• Informatica should be able to cross-sell its technology to existing Similarity customers while using Similarity’s industry-specific solutions to target financial services, CPG, telecommunications service providers, and utility companies.
  • Informatica will have the opportunity to cross-sell Similarity’s data quality technology to existing PowerCenter customers and should weigh the pros and cons of targeting Firstlogic and Trillium customers for migration to Similarity’s technology.


  • Informatica OEM partners Firstlogic and Trillium will likely fight aggressively to retain their installed bases in Informatica accounts. Both companies partner with Ab Initio, an ETL vendor they now might recommend over Informatica. Innovative Systems is another Informatica data quality partner that now finds itself competing with it.
  • In December 2005 Similarity Systems announced a partnership with ETL vendor (and Informatica competitor) Sunopsis; this partnership is also clearly at risk.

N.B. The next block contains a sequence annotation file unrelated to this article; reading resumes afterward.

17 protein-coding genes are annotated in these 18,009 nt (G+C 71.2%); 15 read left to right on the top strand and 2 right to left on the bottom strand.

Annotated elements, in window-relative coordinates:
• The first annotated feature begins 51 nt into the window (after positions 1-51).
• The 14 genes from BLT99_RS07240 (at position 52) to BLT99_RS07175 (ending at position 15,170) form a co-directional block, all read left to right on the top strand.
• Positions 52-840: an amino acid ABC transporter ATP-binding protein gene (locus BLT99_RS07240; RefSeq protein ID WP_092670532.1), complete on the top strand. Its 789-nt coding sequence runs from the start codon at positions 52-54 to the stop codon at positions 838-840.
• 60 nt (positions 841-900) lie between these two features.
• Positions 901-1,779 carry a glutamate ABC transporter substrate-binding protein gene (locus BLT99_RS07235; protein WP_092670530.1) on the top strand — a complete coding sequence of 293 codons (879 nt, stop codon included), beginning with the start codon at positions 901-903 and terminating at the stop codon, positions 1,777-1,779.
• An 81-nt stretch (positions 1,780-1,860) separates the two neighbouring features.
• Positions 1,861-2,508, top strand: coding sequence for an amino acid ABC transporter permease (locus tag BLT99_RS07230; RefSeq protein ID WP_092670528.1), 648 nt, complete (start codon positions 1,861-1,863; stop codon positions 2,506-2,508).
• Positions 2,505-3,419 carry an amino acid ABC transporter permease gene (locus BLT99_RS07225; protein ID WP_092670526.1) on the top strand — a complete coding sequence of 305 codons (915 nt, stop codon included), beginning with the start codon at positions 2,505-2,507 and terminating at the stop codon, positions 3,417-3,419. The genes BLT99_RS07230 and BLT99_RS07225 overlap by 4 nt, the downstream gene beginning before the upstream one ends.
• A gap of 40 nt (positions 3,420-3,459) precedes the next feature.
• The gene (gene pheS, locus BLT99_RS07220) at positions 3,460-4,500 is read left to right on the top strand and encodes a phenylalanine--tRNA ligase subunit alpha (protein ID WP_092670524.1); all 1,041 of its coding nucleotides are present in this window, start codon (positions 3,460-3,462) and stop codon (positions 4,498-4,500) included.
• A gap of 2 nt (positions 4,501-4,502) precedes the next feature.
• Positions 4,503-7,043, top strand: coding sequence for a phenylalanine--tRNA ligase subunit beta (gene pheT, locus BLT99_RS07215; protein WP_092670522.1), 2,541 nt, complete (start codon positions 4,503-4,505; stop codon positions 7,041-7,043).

• Data integration vendors without their own data cleansing technology (e.g., Ab Initio, Business Objects, Sunopsis) are likely to position Informatica as favoring its own data cleansing technology in accounts that already deploy a commercial data quality solution. They will highlight their openness to third-party data cleansing technology and how this protects existing customer investments.

Other Considerations:

  • Firstlogic, which along with Trillium have their data quality technology OEMed by Informatica, will likely find future Informatica-related revenue significantly reduced.